I found this article to be of interest so you will have to suffer through my lack of taste.
We wish we knew 23 years ago what we now understand about pitching mechanics, because we never would have fallen for the great Sidd Finch/Sports Illustrated hoax of April 1, 1985. We would have known immediately that the pitching prospect pictured in his New York Mets uniform, with his bizarre windup, could not have thrown his fastball 168 mph, as purported in George Plimpton's famed story.
I didn't read the story in 1985 but I remember people talking about the "kid" who could throw a fastball so fast that no one could hit it. When I finally read the article, libraries are wonderful things, I remember thinking how in the world could anyone have bought into the story. Though it was a pretty decent knock-off of a comic I read in my youth about a triple-jointed pitcher who no one could hit and he led his team to a World Series win, or something like that.
But as the author points out the real draw of the story was the speed of the fastball thrown by the fictional character.
The speed of Finch's fictional fastball was the most memorable detail from Plimpton's April Fools' hoax. And baseball is no less obsessed by velocity today than it was 23 years ago. Arguably, given the advances in technology that makes radar readings more widespread, baseball is even more obsessed now.
"Way too obsessed," said Florida Marlins pitching coach Mark Wiley, who wielded the radar gun as a Colorado Rockies scout the previous two seasons. "I've heard scouts say they wish one organization, as an experiment, would just get rid of the guns. Just don't send your scouts out with them. Just watch (the pitchers) pitch. Sometimes I think I agree with that."
There is a part of me that agrees with this. For example: Greg Maddux isn't going to be a first ballot Hall of Famer because he blew guys away. He will be because he out thought the hitters and he could locate pitches. A lot of guys have risen to the big leagues because they could throw hard only to have very short careers.
But if you can locate pitches and have some movement, speed is a plus. Which leaves the question just how high can one go on the radar gun. And when you ask questions like this, there is only one place to go for the answer, Alabama.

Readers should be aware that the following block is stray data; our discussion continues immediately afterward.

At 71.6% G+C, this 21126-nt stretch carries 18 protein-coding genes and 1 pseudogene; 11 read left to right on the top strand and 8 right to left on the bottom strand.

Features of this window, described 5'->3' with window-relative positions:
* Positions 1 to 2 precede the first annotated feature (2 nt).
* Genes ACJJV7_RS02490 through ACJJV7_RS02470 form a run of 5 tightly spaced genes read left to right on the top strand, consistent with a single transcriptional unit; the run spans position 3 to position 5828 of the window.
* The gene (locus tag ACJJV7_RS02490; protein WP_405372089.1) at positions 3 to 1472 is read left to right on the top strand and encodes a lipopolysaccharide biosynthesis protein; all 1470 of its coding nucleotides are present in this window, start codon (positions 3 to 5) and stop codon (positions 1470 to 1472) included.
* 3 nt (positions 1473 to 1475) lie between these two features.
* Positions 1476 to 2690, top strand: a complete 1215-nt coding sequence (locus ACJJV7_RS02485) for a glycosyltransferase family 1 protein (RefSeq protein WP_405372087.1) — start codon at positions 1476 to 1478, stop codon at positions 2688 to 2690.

Why, in other words, do the hardest throwers still measure a couple of ticks above 100 mph, same as they did in Nolan Ryan's day?
The answer, according to Glenn Fleisig of the American Sports Medicine Institute in Birmingham, Ala. -- in a nutshell -- is that while the muscles of the body can become stronger and more explosive, the tendons and ligaments upon which pitchers rely most heavily can only take so much torque before they snap. And that limit appears to be somewhere just north of 100 mph, no matter the height, weight and strength of the pitcher.
"The problem with baseball pitching is that it's a balance between throwing as fast as you can and not getting hurt," said Fleisig, an expert in the biomechanics of pitching. "If the muscles get too big and strong, it leads to more overwhelmed tendons and ligaments, and before it will lead to greater performance, it will lead to more injuries. In other sports, the athletes aren't in danger of getting hurt every time they perform."
"Our biomechanics studies show the tendons and ligaments (in pitchers) are just about at the maximum in terms of how much they can take."
Pitching in baseball may be the most violent and unnatural activity in all of sports on the body. And it very possible that the highest speed is at the upper boundary and will not be extended above that in our lifetimes. If a one to two mile per hour increase, or above, is seen it will probably be due to better measuring and not because of the physical ability to throw harder.